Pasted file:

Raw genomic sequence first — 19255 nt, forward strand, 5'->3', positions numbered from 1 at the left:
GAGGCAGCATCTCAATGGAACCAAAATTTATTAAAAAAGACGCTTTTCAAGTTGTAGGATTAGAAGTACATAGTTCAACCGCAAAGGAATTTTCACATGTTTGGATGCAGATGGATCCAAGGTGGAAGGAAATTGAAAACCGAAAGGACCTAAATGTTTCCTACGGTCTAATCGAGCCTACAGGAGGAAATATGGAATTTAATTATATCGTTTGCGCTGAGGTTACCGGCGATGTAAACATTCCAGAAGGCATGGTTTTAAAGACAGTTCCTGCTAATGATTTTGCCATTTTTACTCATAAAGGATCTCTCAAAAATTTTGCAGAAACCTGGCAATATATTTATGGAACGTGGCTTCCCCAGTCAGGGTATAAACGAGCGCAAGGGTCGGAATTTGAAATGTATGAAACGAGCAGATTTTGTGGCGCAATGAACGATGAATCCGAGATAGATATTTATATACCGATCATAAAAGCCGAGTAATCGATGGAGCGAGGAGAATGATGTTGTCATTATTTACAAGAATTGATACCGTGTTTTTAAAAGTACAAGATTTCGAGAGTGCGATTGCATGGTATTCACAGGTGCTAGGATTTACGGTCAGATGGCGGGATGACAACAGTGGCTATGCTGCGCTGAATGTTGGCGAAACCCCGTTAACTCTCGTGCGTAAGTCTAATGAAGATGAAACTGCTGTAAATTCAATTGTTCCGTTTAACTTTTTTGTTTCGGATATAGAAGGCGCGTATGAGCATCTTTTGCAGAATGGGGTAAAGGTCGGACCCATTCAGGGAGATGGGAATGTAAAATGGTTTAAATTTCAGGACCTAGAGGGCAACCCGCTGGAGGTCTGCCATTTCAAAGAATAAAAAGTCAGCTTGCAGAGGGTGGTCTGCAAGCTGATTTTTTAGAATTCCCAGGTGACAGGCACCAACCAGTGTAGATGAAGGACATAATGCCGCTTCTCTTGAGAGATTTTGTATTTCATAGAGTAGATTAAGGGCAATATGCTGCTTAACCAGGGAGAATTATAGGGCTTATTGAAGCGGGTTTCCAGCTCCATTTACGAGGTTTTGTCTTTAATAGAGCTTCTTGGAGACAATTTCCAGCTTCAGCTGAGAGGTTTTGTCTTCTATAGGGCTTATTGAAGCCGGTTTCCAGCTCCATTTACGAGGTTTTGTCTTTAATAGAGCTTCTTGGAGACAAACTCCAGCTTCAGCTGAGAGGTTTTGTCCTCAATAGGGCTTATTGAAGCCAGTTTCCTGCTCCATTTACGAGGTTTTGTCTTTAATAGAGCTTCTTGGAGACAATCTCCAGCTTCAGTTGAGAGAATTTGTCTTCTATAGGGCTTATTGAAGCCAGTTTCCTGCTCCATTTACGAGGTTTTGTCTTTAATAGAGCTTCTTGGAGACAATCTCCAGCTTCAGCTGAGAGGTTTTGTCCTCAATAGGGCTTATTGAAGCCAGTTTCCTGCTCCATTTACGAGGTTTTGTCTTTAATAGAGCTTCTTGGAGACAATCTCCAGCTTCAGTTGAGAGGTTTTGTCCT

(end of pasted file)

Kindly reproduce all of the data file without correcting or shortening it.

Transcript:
Raw genomic sequence first — 19255 nt, forward strand, 5'->3', positions numbered from 1 at the left:
GAGGCAGCATCTCAATGGAACCAAAATTTATTAAAAAAGACGCTTTTCAAGTTGTAGGATTAGAAGTACATAGTTCAACCGCAAAGGAATTTTCACATGTTTGGATGCAGATGGATCCAAGGTGGAAGGAAATTGAAAACCGAAAGGACCTAAATGTTTCCTACGGTCTAATCGAGCCTACAGGAGGAAATATGGAATTTAATTATATCGTTTGCGCTGAGGTTACCGGCGATGTAAACATTCCAGAAGGCATGGTTTTAAAGACAGTTCCTGCTAATGATTTTGCCATTTTTACTCATAAAGGATCTCTCAAAAATTTTGCAGAAACCTGGCAATATATTTATGGAACGTGGCTTCCCCAGTCAGGGTATAAACGAGCGCAAGGGTCGGAATTTGAAATGTATGAAACGAGCAGATTTTGTGGCGCAATGAACGATGAATCCGAGATAGATATTTATATACCGATCATAAAAGCCGAGTAATCGATGGAGCGAGGAGAATGATGTTGTCATTATTTACAAGAATTGATACCGTGTTTTTAAAAGTACAAGATTTCGAGAGTGCGATTGCATGGTATTCACAGGTGCTAGGATTTACGGTCAGATGGCGGGATGACAACAGTGGCTATGCTGCGCTGAATGTTGGCGAAACCCCGTTAACTCTCGTGCGTAAGTCTAATGAAGATGAAACTGCTGTAAATTCAATTGTTCCGTTTAACTTTTTTGTTTCGGATATAGAAGGCGCGTATGAGCATCTTTTGCAGAATGGGGTAAAGGTCGGACCCATTCAGGGAGATGGGAATGTAAAATGGTTTAAATTTCAGGACCTAGAGGGCAACCCGCTGGAGGTCTGCCATTTCAAAGAATAAAAAGTCAGCTTGCAGAGGGTGGTCTGCAAGCTGATTTTTTAGAATTCCCAGGTGACAGGCACCAACCAGTGTAGATGAAGGACATAATGCCGCTTCTCTTGAGAGATTTTGTATTTCATAGAGTAGATTAAGGGCAATATGCTGCTTAACCAGGGAGAATTATAGGGCTTATTGAAGCGGGTTTCCAGCTCCATTTACGAGGTTTTGTCTTTAATAGAGCTTCTTGGAGACAATTTCCAGCTTCAGCTGAGAGGTTTTGTCTTCTATAGGGCTTATTGAAGCCGGTTTCCAGCTCCATTTACGAGGTTTTGTCTTTAATAGAGCTTCTTGGAGACAAACTCCAGCTTCAGCTGAGAGGTTTTGTCCTCAATAGGGCTTATTGAAGCCAGTTTCCTGCTCCATTTACGAGGTTTTGTCTTTAATAGAGCTTCTTGGAGACAATCTCCAGCTTCAGTTGAGAGAATTTGTCTTCTATAGGGCTTATTGAAGCCAGTTTCCTGCTCCATTTACGAGGTTTTGTCTTTAATAGAGCTTCTTGGAGACAATCTCCAGCTTCAGCTGAGAGGTTTTGTCCTCAATAGGGCTTATTGAAGCCAGTTTCCTGCTCCATTTACGAGGTTTTGTCTTTAATAGAGCTTCTTGGAGACAATCTCCAGCTTCAGTTGAGAGGTTTTGTCCT